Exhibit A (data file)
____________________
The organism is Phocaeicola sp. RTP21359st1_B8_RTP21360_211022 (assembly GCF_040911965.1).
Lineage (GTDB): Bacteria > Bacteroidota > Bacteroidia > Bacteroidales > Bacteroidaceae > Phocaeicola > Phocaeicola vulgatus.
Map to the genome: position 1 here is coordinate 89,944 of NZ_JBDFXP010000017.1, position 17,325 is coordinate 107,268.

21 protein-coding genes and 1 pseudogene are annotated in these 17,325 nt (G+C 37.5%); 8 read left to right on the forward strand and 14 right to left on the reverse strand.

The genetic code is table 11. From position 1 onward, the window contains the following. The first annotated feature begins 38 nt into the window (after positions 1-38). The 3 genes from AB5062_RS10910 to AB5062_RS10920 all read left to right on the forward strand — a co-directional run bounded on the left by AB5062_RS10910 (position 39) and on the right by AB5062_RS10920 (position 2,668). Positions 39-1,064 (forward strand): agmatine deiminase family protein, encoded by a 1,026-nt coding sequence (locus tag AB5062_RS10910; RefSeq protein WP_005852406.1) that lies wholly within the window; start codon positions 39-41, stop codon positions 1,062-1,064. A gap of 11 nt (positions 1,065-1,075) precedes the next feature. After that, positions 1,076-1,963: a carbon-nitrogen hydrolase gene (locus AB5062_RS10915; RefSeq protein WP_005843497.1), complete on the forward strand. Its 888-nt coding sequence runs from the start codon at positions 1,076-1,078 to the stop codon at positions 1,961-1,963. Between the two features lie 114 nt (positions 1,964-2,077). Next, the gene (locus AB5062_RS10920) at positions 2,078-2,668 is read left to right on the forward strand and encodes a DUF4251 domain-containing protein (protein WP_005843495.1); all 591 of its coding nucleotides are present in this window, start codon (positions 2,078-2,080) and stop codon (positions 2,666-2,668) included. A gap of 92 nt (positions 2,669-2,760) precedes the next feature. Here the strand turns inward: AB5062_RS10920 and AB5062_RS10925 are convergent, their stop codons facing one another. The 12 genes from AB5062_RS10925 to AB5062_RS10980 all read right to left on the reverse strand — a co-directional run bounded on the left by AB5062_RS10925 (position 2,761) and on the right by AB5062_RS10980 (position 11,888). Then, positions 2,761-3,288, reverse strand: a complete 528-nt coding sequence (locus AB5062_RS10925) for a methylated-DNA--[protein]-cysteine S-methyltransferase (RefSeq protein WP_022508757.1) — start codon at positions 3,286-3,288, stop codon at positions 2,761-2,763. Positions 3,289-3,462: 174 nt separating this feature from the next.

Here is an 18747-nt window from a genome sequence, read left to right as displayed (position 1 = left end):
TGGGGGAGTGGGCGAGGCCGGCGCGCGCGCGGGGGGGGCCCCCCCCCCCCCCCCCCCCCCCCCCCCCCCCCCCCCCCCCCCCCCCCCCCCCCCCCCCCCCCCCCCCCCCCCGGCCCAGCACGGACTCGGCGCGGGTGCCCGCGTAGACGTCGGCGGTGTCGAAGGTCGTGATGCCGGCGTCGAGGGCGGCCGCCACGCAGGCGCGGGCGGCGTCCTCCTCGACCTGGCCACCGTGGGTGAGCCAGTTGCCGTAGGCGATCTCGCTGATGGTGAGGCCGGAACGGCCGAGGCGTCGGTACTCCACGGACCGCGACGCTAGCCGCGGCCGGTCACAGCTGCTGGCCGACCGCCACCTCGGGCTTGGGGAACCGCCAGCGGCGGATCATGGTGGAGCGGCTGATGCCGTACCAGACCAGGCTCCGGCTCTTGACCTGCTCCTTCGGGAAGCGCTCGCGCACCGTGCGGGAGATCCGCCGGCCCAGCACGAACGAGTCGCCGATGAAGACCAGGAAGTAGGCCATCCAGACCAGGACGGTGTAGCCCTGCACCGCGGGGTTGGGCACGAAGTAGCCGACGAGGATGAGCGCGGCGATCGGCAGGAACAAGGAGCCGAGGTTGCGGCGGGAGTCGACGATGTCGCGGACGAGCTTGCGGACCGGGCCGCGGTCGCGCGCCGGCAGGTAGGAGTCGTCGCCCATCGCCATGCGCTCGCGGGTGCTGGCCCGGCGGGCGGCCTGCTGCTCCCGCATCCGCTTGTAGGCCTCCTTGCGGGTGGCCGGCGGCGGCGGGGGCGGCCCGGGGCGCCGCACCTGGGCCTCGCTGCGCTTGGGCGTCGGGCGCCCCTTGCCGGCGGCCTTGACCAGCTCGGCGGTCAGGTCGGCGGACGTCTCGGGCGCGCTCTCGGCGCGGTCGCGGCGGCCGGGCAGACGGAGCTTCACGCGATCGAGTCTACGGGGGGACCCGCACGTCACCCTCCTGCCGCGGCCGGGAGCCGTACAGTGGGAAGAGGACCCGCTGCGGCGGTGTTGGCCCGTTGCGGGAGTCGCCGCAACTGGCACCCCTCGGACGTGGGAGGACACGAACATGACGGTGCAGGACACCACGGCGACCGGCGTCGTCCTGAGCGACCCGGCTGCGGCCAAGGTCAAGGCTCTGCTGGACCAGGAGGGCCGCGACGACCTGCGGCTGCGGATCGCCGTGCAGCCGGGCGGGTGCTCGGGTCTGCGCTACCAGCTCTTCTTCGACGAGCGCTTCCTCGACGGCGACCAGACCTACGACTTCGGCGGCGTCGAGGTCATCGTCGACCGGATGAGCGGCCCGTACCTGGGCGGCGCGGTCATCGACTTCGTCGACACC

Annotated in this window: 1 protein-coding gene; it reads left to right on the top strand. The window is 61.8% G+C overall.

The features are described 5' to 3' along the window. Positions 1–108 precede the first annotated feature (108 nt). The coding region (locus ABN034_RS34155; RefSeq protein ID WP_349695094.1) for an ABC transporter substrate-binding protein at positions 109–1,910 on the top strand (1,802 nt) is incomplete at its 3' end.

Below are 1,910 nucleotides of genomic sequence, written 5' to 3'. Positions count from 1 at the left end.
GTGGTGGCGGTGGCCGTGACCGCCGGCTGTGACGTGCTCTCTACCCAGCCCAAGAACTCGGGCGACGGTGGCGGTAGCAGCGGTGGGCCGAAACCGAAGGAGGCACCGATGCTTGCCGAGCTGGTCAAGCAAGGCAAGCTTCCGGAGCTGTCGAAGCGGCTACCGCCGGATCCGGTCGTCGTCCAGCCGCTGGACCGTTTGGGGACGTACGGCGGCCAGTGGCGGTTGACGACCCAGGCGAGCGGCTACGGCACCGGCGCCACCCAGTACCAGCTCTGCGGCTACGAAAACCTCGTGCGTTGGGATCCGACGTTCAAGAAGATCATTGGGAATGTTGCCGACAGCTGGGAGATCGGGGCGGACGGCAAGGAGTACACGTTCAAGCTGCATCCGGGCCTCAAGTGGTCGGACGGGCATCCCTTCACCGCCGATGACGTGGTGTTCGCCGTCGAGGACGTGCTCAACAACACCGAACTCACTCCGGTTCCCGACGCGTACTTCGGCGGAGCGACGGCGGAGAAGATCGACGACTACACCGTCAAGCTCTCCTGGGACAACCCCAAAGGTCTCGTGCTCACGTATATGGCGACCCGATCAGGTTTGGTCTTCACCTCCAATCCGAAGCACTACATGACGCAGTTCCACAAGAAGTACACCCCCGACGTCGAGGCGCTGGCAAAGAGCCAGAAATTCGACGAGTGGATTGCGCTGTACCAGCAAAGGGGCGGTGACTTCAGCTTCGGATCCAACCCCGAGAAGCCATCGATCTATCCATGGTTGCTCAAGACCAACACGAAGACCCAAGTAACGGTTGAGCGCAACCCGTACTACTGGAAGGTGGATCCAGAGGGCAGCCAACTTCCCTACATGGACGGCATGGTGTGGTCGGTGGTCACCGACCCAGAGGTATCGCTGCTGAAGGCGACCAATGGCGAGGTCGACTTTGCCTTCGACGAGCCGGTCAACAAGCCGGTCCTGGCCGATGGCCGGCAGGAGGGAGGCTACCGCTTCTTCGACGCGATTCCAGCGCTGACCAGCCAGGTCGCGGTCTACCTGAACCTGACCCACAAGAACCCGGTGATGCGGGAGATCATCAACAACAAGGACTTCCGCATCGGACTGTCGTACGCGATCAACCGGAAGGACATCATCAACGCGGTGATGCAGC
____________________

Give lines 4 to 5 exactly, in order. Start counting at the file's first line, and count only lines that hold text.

21 protein-coding genes and 1 pseudogene are annotated in these 17,325 nt (G+C 37.5%); 8 read left to right on the forward strand and 14 right to left on the reverse strand.

The genetic code is table 11. From position 1 onward, the window contains the following. The first annotated feature begins 38 nt into the window (after positions 1-38). The 3 genes from AB5062_RS10910 to AB5062_RS10920 all read left to right on the forward strand — a co-directional run bounded on the left by AB5062_RS10910 (position 39) and on the right by AB5062_RS10920 (position 2,668). Positions 39-1,064 (forward strand): agmatine deiminase family protein, encoded by a 1,026-nt coding sequence (locus tag AB5062_RS10910; RefSeq protein WP_005852406.1) that lies wholly within the window; start codon positions 39-41, stop codon positions 1,062-1,064. A gap of 11 nt (positions 1,065-1,075) precedes the next feature. After that, positions 1,076-1,963: a carbon-nitrogen hydrolase gene (locus AB5062_RS10915; RefSeq protein WP_005843497.1), complete on the forward strand. Its 888-nt coding sequence runs from the start codon at positions 1,076-1,078 to the stop codon at positions 1,961-1,963. Between the two features lie 114 nt (positions 1,964-2,077). Next, the gene (locus AB5062_RS10920) at positions 2,078-2,668 is read left to right on the forward strand and encodes a DUF4251 domain-containing protein (protein WP_005843495.1); all 591 of its coding nucleotides are present in this window, start codon (positions 2,078-2,080) and stop codon (positions 2,666-2,668) included. A gap of 92 nt (positions 2,669-2,760) precedes the next feature. Here the strand turns inward: AB5062_RS10920 and AB5062_RS10925 are convergent, their stop codons facing one another. The 12 genes from AB5062_RS10925 to AB5062_RS10980 all read right to left on the reverse strand — a co-directional run bounded on the left by AB5062_RS10925 (position 2,761) and on the right by AB5062_RS10980 (position 11,888). Then, positions 2,761-3,288, reverse strand: a complete 528-nt coding sequence (locus AB5062_RS10925) for a methylated-DNA--[protein]-cysteine S-methyltransferase (RefSeq protein WP_022508757.1) — start codon at positions 3,286-3,288, stop codon at positions 2,761-2,763. Positions 3,289-3,462: 174 nt separating this feature from the next.